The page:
6 items from 2013
The following is an essay featured in the anthology George Cukor - On/Off Hollywood (Capricci, Paris, 2013), for sale at www.capricci.fr.
The Film Society of Lincoln Center will be running a complete retrospective on the director, "The Discreet Charm of George Cukor," in New York December 13, 2013 - January 7, 2014. Many thanks to David Phelps, Fernando Ganzo, and Camille Pollas for their generous permission.
The Second-hand Illusion:
Notes on Cukor
“There’s always something about them that you don’t know that you’d like to know. Spencer Tracy had that. In fact, they do all have that – all the big ones have it. You feel very close to them but there is the ultimate thing withheld from you – and you want to find out.” —George Cukor1
“Can you tell what a woman’s like by just looking at her?” —The Chapman Report »
- David Phelps
I had the weirdest dream last night. Like all – or most dreams – it was a jumbled mix. And some of the details are getting lost as the day goes on. But I do remember that I was in the midst of writing three books for DC, one of which was specifically for Karen Berger, although I couldn’t really classify the stories as strictly Vertigo. They were more along the lines of Elseworlds, or Marvel’s Ultimate titles.
All the books were graphic novels and very adult, but the only one I remember clearly now is the one about Supergirl, the original Supergirl, Kara Zor-El, and it was getting the full DC PR treatment – in fact, I think it was Martha Thomases, my friend and fellow columnist here at ComixMix, who was handling the publicity. Karen was very excited about it, and I knew I was writing at the tope of my game. »
- Mindy Newell
Wallace Beery from Pancho Villa to Long John Silver: TCM schedule (Pt) on August 17, 2013 (photo: Fay Wray, Wallace Beery as Pancho Villa in ‘Viva Villa!’) See previous post: “Wallace Beery: Best Actor Oscar Winner — and Runner-Up.” 3:00 Am The Last Of The Mohicans (1920). Director: Maurice Tourneur. Cast: Barbara Bedford, Albert Roscoe, Wallace Beery, Lillian Hall, Henry Woodward, James Gordon, George Hackathorne, Nelson McDowell, Harry Lorraine, Theodore Lorch, Jack McDonald, Sydney Deane, Boris Karloff. Bw-76 mins. 4:30 Am The Big House (1930). Director: George W. Hill. Cast: Chester Morris, Wallace Beery, Lewis Stone, Robert Montgomery, Leila Hyams, George F. Marion, J.C. Nugent, DeWitt Jennings, Matthew Betz, Claire McDowell, Robert Emmett O’Connor, Tom Wilson, Eddie Foyer, Roscoe Ates, Fletcher Norton, Noah Beery Jr, Chris-Pin Martin, Eddie Lambert, Harry Wilson. Bw-87 mins. 6:00 Am Bad Man Of Brimstone (1937). Director: J. Walter Ruben. Cast: Wallace Beery, Virginia Bruce, Dennis O’Keefe. Bw-89 mins. »
- Andre Soares
Wallace Beery: Best Actor Academy Award winner and Best Actor Academy Award runner-up in the same year (photo: Jackie Cooper and Wallace Beery in ‘The Champ’) (See previous post: “Wallace Beery Movies: Anomalous Hollywood Star.”) In the Academy’s 1931-32 season, Wallace Beery took home the Best Actor Academy Award — I mean, one of them. In the King Vidor-directed melodrama The Champ (1931), Beery plays a down-on-his-luck boxer and caring Dad to tearduct-challenged Jackie Cooper, while veteran Irene Rich is Beery’s cool former wife and Cooper’s mother. Will daddy and son remain together forever and ever? Audiences the world over were drowned in tears — theirs and Jackie Cooper’s. Now, regarding Wallace Beery’s Best Actor Academy Award, he was actually a runner-up: Fredric March, initially announced as the sole winner for his performance in Rouben Mamoulian’s Dr. Jekyll and Mr. Hyde, turned out to have »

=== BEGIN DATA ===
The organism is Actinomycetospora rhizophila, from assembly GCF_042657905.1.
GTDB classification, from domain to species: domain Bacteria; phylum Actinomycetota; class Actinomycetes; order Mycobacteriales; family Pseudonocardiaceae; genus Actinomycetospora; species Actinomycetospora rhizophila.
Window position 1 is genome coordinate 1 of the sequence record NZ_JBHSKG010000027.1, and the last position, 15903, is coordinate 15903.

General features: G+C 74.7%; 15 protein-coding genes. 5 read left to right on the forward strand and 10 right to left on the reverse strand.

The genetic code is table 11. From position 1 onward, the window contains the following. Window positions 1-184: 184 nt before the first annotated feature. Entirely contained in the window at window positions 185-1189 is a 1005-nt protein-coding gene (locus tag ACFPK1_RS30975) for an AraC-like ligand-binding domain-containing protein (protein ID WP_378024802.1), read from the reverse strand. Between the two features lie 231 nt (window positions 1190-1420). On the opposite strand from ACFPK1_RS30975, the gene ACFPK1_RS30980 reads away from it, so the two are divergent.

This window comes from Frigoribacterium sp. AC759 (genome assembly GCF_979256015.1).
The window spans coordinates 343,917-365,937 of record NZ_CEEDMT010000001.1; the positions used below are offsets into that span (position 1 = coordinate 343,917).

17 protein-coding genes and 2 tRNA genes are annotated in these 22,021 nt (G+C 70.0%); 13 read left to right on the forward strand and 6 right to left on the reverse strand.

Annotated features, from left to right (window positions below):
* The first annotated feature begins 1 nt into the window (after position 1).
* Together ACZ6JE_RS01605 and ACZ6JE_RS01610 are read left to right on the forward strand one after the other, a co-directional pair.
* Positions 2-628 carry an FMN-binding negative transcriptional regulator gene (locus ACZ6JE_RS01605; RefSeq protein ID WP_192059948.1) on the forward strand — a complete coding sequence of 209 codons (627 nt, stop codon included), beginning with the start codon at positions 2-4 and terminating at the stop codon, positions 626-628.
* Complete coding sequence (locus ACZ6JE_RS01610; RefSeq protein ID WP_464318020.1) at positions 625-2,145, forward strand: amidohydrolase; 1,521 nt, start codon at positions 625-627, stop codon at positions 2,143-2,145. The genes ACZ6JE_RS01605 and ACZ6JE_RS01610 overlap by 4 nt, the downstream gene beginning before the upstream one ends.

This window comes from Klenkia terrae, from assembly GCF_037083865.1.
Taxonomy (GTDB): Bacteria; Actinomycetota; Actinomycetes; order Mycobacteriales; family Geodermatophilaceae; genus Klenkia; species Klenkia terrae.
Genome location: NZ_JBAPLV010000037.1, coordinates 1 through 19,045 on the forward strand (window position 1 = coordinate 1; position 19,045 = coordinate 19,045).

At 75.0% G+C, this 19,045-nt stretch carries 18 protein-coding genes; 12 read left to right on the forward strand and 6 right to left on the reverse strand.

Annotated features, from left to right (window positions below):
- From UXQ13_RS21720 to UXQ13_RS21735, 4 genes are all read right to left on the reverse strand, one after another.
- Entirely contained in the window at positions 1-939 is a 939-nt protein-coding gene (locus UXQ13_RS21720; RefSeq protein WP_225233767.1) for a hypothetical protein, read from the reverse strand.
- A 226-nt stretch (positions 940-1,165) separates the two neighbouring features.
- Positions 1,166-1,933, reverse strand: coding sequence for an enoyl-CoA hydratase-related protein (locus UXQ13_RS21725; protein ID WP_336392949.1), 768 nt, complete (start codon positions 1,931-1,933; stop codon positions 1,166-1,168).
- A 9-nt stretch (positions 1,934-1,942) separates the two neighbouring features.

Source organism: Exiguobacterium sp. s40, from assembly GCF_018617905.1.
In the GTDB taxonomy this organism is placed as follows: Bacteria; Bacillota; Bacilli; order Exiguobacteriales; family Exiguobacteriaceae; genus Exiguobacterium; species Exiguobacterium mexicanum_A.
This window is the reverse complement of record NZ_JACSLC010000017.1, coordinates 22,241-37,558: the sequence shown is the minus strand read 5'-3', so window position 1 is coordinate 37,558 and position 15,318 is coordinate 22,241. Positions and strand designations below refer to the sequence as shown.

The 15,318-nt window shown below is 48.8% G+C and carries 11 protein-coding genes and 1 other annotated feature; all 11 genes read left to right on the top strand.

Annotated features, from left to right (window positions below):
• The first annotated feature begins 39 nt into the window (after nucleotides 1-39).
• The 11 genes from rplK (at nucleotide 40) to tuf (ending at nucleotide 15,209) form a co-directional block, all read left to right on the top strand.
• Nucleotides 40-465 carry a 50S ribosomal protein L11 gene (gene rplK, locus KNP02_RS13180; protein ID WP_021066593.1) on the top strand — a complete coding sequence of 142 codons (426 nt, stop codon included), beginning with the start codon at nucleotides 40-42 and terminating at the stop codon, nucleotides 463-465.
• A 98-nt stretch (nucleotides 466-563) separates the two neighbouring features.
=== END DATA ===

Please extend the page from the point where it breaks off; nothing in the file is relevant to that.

- Andre Soares
Before the age of television with half hour and hour-long anthology shows like the legendary “Playhouse 90″ and later “The Twilight Zone”, film makers attempted the multi-story anthology format for many feature-length films. They came up with several formats to connect these tales. Sometimes it was a single place like Grand Hotel or California Suite. Or perhaps it was a big event like Dinner At Eight or the more recent New Year’S Eve. Another very popular setting for these short stories is a mode of transportation, or even better, a mode of transportation that is facing certain doom. Of course there’s the historical ones like The Hindenburg and the many versions of the Titanic sinking. The most popular may be the airborne anthologies. But before the Airport series began, there was the very melodramatic High And The Mighty where a different story of heartbreak occupied every seat. Now »
- Jim Batts
When you combine all of the titles that are opening wide in theaters this weekend with the specialty screenings in Austin, you have almost an overwhelming amount of titles to choose from at the movies. Hopefully, this summary will help you nail down a schedule and get out there to see as much as humanly possible.
For my money, the most exciting choice in town is the Austin Film Society booking of Louis Malle's Viva Maria! You'll get the beauty of Bridget Bardot and Jeanne Moreau in 35mm as members of a cabaret act who accidentally invent the striptease. Upon its original American release in 1965, the film was dubbed in English, but these screenings will be in French with English subtitles. This is one I've always intended to see and I can't imagine a better way to catch it for the first time than in a 'Scope print at the Marchesa. »
- Matt Shiverdecker
6 items from 2013
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